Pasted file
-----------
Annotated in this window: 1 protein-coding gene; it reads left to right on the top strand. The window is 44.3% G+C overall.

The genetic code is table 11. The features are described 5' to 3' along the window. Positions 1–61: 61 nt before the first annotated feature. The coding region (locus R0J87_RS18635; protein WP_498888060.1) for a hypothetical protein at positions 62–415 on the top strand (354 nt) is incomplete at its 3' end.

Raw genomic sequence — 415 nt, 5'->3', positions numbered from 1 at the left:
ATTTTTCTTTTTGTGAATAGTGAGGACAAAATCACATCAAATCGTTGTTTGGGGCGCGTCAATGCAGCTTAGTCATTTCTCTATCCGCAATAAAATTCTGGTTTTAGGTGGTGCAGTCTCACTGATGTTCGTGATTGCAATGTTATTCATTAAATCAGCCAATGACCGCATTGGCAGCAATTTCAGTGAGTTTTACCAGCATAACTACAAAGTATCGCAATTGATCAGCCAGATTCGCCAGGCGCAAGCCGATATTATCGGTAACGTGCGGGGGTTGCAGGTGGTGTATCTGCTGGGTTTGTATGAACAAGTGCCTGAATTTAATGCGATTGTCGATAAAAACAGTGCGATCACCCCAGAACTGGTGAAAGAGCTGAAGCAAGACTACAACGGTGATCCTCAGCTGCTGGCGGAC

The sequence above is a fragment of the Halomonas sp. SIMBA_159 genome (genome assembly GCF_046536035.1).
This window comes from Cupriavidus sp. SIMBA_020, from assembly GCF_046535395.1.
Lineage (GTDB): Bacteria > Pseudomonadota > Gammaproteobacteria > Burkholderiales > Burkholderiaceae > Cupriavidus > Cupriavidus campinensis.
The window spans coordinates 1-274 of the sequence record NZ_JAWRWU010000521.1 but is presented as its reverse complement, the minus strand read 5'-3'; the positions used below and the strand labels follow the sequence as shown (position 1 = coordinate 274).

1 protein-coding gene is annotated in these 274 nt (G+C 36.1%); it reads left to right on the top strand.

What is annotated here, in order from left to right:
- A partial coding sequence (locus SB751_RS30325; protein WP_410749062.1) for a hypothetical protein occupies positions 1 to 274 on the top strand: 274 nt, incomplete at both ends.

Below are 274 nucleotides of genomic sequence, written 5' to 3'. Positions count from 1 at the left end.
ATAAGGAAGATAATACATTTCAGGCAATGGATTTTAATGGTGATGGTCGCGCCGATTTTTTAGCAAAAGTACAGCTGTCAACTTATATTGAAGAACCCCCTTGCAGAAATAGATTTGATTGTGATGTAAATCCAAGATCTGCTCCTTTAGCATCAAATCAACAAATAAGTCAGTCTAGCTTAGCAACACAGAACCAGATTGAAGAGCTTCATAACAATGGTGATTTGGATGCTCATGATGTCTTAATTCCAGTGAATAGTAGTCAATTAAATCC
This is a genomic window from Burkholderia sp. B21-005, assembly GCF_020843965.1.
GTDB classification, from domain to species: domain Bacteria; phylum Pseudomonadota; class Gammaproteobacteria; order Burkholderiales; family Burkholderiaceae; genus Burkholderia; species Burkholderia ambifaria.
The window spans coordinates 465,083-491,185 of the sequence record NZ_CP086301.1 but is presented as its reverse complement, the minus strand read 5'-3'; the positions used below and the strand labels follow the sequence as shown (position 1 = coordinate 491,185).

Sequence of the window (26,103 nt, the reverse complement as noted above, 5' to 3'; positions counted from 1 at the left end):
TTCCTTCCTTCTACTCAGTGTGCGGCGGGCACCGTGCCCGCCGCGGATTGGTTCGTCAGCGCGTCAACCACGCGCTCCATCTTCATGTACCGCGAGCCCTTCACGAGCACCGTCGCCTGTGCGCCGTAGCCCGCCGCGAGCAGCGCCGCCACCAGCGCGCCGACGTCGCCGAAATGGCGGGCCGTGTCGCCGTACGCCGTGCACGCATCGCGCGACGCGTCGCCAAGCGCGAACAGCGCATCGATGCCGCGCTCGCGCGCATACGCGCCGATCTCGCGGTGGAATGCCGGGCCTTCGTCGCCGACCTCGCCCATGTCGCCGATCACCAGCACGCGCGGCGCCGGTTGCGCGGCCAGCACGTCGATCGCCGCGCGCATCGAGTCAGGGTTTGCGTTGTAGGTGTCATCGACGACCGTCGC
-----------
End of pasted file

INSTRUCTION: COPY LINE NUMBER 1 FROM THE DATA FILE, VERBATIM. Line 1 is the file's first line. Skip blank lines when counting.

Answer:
Annotated in this window: 1 protein-coding gene; it reads left to right on the top strand. The window is 44.3% G+C overall.